As is my custom before traveling to an audio show, I look over the show's web site to develop a list of rooms I would like to visit. Most importantly are the rooms with manufacturers of equipment I already own. Secondarily to that would be anything in which I am interested or perhaps something I would like to further investigate.
Going over the web site for this year's Rocky Mountain Audio Fest (RMAF), I noticed five rooms were listed all dedicated to budget friendly audio systems. System prices in these rooms range from $1000.00 to $5000.00. RMAF actually did this same thing last year and my first thought was the same in both instances - I'm not interested. Like many audiophiles, my system's value is well beyond even the highest price of these budget systems and my basic opinion was disinterest - fine for some but not me.
When I moved into my new house in January, I immediately began working on bringing the house up to my own standards. In addition to setting up my audio room, which took months of decisions and trial and error, I also concerned myself with new patio doors, replacing light fixtures, appliances, bathroom renovations and all the things one needs or wants to accomplish in a new home.
When everything was completed, and at the "insistence" of a number of my close friends, I decided to host a house warming party. A couple of months later everything was in place. Some of my closer friends had been to my new home several times but I wanted to wait until everything was finished before the official unveiling. At the party, when I conducted the house "tour" I would save the audio room until last.
For some of my guests, and especially their wives, not many had ever seen a dedicated audio room with a full complement of acoustical panels, a large rack filled with audio equipment and speakers standing nearly six feet tall. That alone enlisted a certain "wow" factor. Most had never previously heard a high performance system. I decided to not offer to play anything just to see if anyone was curious enough to ask me to do so.
Not surprisingly, everyone did.
Aside from the simple "wow" factor of an audio room, the sonics are and should be the real star. I took requests from everyone, did my best to fulfill them and I was amazed at the reactions.
Most of my guy friends had heard my system before - however not in my new home. None of the wives and girlfriends had. Everyone were blown away by what they heard and would quite commonly ask me to "crank up the volume." One or two of the girls even started dancing - well, maybe moving to the music is more accurate. The main point is, everyone was having fun and every single person previously unfamiliar with high performance audio told me they "didn't know a stereo could sound like that." It was a transformation moment to say the least and one that enlisted a feeling of satisfaction on my part.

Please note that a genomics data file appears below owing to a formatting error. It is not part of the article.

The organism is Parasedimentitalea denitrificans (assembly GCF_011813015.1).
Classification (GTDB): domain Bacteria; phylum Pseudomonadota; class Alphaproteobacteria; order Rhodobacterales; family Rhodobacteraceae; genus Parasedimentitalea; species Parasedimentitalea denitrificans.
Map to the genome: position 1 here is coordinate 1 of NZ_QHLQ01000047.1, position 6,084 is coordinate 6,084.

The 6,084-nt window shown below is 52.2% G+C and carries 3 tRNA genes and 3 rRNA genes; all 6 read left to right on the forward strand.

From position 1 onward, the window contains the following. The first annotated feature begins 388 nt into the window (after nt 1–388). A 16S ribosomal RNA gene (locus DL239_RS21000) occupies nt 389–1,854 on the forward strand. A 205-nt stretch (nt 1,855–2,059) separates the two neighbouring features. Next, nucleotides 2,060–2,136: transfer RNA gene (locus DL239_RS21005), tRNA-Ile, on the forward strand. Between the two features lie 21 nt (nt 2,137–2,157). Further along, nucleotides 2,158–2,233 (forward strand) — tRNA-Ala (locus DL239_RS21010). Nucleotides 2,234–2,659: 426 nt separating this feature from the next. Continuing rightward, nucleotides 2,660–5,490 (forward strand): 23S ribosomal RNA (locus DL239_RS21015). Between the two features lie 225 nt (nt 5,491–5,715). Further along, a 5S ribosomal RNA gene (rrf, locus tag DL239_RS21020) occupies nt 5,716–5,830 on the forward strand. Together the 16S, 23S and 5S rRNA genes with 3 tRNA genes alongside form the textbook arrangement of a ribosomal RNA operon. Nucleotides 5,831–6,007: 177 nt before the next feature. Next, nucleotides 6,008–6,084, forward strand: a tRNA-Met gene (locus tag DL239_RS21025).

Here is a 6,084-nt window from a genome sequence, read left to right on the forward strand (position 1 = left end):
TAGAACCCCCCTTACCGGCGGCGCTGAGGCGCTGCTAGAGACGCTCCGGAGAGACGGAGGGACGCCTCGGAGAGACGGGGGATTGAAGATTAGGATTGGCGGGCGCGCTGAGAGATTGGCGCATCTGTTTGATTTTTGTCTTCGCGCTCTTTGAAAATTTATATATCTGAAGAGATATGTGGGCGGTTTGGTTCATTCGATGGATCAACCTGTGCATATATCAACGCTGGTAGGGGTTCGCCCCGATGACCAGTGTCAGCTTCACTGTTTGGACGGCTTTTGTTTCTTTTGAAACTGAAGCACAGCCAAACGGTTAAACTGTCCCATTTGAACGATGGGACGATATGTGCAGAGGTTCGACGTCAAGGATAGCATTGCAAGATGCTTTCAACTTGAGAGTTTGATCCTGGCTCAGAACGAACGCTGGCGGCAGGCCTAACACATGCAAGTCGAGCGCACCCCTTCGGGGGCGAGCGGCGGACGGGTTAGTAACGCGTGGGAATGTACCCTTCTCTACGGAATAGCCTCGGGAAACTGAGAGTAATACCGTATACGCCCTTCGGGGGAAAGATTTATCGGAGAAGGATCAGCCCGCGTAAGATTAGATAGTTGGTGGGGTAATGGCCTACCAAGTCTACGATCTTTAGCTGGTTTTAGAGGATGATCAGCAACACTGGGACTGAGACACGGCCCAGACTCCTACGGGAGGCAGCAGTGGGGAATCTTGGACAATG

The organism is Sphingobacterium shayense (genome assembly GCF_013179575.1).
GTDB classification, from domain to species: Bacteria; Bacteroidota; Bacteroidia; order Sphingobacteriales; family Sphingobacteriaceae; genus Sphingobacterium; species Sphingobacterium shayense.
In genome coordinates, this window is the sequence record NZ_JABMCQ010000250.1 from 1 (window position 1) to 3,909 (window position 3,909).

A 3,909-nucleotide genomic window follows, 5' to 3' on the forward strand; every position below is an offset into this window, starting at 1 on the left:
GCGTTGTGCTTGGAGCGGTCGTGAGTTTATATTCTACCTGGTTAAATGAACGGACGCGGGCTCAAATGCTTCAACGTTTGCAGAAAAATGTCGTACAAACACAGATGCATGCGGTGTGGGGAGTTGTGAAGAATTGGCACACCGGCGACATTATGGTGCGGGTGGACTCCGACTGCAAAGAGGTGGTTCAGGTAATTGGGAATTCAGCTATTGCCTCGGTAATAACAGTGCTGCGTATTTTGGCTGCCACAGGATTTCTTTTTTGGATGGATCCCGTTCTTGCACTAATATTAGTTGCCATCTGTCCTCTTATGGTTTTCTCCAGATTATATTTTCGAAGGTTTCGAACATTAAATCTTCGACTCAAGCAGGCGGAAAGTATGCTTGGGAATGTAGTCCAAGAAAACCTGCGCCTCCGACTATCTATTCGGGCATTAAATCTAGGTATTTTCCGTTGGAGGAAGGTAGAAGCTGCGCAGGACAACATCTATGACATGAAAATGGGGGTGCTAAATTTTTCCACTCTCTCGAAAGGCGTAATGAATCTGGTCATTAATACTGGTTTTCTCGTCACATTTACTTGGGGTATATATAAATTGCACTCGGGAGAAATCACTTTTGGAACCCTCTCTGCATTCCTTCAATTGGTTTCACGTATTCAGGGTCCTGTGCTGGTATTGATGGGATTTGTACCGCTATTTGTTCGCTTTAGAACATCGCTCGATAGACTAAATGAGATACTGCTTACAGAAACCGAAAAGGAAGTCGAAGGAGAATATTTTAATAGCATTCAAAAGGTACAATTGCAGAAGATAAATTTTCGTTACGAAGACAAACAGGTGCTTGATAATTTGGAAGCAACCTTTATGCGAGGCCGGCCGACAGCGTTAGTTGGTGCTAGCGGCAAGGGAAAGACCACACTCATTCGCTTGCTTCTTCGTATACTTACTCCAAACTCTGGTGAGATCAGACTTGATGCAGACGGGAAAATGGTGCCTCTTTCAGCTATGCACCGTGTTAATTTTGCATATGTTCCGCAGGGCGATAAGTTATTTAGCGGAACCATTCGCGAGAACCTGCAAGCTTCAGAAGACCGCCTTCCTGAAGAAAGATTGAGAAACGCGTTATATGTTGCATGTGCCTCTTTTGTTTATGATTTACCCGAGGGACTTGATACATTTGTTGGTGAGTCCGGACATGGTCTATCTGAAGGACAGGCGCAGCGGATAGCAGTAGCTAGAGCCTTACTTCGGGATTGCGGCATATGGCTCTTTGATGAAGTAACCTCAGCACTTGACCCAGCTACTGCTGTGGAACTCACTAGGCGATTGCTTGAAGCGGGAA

Now to be honest, I didn't then or now expect any of these wives would go home and tell their husband it was time to assemble a new audio system. Most likely, my system was forgotten before they returned home. What is equally undeniable is that none of them left without some understanding that sonics beyond an iPod or an inexpensive Mid Fi system was possible.
Which brings me back to the budget friendly rooms at RMAF.
I think the addition of rooms with lower cost systems is an excellent idea. I've also come to the conclusion that my decision to ignore these rooms last year was, to some degree, a mistake on my part. It is an obvious statement of fact that not everyone who hears a high performance system will be moved to the point of wanting to purchase one. It also doesn't mean that same person won't be impressed.
So this year, I will visit each and every one of those five rooms - not because I have any interest in them myself, but because I want to be able to make better informed suggestions to someone who wants to enlist better sonics than an iPod.
Call it a newfound ambassadorship, call it propagation of the hobby, call it whatever alliterative term best fits. What I hope to do is to be able to possibly guide someone who is interested but doesn't really know where to start. It is disingenuous of me to make recommendations to anyone who is curious, yet unfamiliar with high end audio to look to spend tens, or worse still, hundreds of thousands of dollars on a stereo system. That is, in all probability, an immediate game over scenario. However, the recommendation of maybe a $1500.00 system that brings better sound into the home, that is something infinitely more palatable.
As audiophiles, I would hope we are all ambassadors of the hobby. Maybe not to the point of being obnoxious but when a friend or colleague who is not asks what they should do, then in my opinion, it is up to us to make reasonable, affordable suggestions. Needless to say this will not always end in a new audiophile being born. Maybe, as in the case of the wife of a friend of mine I helped with a system a year ago, "it will just be something for us both to enjoy now that we are empty nesters."
I plan to expand the enjoyment of the hobby beyond the confines of my own system. Because as much musical pleasure as it gives me, I would find it difficult to believe I wouldn't get some measure of the same enjoyment seeing someone new to the hobby filled with wide eyed enthusiasm at what is sonically possible.